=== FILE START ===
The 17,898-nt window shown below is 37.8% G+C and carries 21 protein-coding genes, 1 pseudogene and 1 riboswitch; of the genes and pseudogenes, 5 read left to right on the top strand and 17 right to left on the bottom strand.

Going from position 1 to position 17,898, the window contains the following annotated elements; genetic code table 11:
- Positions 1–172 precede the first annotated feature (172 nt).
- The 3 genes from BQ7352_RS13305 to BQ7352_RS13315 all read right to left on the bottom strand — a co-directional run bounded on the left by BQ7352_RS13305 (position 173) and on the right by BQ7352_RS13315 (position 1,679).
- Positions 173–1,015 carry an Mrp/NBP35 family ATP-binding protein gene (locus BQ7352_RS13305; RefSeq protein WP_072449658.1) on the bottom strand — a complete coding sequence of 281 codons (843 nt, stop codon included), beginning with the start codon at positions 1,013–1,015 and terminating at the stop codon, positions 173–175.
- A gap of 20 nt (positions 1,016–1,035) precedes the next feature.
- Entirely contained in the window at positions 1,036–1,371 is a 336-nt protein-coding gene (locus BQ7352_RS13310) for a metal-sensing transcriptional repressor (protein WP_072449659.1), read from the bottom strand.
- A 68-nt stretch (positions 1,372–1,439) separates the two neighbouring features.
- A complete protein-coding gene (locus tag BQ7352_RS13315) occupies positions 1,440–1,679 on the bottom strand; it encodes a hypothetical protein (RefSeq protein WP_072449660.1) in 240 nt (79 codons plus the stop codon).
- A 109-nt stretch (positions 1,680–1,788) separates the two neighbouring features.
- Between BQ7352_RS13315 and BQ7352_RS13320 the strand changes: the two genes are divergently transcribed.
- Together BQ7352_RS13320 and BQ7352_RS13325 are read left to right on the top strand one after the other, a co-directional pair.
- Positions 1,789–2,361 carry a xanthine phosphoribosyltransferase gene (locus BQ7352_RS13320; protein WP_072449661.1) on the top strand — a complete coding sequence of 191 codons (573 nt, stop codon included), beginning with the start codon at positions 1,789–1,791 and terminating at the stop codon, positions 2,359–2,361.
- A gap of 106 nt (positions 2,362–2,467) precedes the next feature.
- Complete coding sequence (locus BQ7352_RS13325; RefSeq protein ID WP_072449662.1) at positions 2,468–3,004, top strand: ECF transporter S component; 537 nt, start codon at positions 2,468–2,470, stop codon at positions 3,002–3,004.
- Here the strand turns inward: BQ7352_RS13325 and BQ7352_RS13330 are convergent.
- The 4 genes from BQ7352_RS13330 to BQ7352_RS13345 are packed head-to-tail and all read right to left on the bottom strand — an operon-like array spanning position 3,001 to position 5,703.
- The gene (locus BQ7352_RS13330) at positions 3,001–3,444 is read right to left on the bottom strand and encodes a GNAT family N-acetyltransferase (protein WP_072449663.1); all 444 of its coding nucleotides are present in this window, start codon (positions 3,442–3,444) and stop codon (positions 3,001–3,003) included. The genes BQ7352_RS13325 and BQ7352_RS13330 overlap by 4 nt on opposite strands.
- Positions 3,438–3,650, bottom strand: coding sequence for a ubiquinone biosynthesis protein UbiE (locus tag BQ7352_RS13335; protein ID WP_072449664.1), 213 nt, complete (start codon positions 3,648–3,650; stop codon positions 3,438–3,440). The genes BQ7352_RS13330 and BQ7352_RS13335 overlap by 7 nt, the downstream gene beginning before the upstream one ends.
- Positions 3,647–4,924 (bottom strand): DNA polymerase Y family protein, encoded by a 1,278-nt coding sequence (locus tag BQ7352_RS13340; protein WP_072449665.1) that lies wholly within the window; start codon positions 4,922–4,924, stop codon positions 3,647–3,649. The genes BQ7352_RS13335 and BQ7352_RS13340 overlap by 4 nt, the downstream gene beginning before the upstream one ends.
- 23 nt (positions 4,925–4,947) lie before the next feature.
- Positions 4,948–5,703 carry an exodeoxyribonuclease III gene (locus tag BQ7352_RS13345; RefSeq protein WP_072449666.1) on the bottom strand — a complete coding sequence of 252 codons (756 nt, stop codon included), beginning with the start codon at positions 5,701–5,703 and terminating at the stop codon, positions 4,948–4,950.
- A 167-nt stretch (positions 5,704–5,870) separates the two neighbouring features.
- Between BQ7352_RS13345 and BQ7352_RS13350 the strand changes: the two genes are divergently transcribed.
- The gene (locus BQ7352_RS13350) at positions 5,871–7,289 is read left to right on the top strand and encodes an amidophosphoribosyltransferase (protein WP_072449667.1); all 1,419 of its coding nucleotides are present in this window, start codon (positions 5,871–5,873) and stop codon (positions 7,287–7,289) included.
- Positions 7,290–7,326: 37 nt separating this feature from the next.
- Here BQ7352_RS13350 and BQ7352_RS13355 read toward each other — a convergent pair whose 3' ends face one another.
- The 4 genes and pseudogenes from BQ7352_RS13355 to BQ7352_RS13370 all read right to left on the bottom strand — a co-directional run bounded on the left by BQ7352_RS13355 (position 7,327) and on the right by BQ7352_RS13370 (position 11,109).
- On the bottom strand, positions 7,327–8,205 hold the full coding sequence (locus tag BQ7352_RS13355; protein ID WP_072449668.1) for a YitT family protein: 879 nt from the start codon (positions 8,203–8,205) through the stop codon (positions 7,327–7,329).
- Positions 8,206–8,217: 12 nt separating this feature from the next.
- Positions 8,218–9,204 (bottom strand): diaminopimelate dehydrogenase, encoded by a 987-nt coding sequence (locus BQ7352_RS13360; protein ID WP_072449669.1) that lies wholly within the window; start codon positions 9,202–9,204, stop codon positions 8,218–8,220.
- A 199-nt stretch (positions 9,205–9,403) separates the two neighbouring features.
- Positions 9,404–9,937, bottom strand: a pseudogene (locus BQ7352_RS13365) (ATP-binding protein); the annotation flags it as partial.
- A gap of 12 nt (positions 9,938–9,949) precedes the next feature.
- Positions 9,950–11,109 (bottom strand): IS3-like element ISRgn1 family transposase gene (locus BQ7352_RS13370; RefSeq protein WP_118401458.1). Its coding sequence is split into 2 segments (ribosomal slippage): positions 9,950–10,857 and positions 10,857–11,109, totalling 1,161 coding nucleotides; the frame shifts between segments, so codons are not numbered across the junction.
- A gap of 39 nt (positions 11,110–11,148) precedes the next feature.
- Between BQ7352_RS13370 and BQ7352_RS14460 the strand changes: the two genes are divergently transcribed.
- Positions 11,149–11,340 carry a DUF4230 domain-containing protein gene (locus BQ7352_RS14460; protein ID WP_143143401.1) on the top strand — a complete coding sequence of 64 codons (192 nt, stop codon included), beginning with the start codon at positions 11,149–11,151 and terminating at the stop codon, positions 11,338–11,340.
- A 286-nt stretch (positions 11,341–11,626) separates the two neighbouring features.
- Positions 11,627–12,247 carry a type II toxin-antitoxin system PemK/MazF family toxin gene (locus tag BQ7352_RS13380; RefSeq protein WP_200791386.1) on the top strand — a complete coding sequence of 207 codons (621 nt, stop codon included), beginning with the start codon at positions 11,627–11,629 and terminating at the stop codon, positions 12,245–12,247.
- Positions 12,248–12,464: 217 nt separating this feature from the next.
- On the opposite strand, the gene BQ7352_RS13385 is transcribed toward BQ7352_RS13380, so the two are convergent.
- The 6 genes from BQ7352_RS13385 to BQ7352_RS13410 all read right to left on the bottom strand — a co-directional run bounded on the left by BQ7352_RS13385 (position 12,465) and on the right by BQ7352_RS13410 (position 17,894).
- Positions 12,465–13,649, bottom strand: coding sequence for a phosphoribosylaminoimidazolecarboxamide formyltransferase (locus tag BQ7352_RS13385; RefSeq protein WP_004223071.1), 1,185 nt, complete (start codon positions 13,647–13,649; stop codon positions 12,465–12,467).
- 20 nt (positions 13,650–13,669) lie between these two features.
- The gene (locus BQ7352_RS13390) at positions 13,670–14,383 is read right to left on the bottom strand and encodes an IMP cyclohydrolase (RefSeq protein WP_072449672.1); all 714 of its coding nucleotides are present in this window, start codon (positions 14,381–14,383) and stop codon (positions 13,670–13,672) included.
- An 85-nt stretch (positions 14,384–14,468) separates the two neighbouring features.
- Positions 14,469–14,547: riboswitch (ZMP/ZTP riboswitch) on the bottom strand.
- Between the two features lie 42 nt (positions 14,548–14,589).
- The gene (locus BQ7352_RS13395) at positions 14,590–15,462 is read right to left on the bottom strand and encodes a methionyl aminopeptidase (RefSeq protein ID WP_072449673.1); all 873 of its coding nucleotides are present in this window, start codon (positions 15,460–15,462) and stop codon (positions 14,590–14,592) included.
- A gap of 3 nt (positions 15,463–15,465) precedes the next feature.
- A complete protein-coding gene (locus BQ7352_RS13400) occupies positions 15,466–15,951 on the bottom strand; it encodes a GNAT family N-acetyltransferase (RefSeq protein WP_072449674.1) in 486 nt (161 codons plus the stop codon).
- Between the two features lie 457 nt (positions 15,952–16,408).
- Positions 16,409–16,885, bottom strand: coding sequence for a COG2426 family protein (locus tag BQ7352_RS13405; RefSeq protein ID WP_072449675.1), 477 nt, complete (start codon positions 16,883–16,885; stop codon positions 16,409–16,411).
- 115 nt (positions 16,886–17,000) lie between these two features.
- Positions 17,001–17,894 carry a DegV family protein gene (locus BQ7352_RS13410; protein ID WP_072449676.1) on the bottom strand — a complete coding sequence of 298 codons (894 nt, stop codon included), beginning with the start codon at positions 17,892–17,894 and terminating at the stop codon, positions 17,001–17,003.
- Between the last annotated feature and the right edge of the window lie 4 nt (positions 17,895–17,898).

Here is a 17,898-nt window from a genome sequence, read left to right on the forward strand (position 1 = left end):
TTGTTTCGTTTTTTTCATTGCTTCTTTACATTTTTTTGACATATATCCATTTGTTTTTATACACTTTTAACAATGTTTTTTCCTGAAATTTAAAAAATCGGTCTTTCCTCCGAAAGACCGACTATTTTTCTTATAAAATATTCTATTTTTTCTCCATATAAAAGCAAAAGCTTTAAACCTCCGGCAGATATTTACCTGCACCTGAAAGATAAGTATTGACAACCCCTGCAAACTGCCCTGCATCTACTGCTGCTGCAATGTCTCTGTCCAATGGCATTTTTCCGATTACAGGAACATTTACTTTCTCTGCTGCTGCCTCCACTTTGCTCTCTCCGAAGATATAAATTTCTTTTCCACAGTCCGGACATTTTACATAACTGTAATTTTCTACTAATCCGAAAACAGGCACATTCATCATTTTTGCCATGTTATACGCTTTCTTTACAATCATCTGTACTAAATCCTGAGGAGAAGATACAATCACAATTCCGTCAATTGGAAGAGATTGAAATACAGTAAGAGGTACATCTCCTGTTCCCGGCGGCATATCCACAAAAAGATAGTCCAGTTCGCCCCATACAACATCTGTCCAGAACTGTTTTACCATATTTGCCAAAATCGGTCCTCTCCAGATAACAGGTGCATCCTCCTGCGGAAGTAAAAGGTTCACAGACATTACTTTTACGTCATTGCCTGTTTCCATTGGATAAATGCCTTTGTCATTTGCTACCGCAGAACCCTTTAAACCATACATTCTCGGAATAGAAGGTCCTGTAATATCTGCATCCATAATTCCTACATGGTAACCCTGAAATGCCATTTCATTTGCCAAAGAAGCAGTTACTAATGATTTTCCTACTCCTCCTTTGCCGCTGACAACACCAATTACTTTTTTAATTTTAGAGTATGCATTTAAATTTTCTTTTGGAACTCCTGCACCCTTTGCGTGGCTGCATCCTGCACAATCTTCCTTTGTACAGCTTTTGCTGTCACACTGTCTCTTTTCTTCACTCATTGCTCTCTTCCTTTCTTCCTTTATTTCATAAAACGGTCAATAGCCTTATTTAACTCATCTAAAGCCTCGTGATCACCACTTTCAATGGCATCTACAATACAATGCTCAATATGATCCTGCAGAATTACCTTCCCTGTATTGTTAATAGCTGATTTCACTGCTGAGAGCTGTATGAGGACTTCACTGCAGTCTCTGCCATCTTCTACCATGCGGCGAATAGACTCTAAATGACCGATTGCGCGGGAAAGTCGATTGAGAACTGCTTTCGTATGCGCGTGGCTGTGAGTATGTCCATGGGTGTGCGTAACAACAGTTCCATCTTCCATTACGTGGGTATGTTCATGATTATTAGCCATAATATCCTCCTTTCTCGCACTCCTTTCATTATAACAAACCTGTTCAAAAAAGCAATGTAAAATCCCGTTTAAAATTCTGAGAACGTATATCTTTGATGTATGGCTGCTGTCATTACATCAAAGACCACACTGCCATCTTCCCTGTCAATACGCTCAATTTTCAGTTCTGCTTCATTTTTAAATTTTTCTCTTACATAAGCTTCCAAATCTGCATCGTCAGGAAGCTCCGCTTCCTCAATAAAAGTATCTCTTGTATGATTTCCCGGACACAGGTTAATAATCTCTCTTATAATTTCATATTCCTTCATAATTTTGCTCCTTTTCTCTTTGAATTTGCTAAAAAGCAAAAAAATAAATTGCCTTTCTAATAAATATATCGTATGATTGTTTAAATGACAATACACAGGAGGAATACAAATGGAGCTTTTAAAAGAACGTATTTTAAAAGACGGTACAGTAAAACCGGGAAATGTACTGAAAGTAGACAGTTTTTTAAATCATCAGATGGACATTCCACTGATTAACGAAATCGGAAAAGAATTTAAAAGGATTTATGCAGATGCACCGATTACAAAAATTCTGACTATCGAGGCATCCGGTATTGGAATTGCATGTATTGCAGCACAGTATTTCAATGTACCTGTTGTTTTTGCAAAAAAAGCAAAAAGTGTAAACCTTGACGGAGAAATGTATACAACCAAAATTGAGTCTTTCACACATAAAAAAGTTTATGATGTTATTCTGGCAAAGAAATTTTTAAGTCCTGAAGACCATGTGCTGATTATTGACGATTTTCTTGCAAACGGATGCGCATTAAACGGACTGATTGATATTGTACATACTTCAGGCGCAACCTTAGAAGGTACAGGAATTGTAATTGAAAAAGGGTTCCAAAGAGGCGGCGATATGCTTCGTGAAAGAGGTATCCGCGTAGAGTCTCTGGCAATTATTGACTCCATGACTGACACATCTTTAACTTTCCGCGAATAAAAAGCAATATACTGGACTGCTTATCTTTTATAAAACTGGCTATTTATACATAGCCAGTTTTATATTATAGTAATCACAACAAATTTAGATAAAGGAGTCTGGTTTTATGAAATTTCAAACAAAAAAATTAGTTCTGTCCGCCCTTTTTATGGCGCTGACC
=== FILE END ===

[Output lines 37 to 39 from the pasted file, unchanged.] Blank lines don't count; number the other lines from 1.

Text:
- Between BQ7352_RS13370 and BQ7352_RS14460 the strand changes: the two genes are divergently transcribed.
- Positions 11,149–11,340 carry a DUF4230 domain-containing protein gene (locus BQ7352_RS14460; protein ID WP_143143401.1) on the top strand — a complete coding sequence of 64 codons (192 nt, stop codon included), beginning with the start codon at positions 11,149–11,151 and terminating at the stop codon, positions 11,338–11,340.
- A 286-nt stretch (positions 11,341–11,626) separates the two neighbouring features.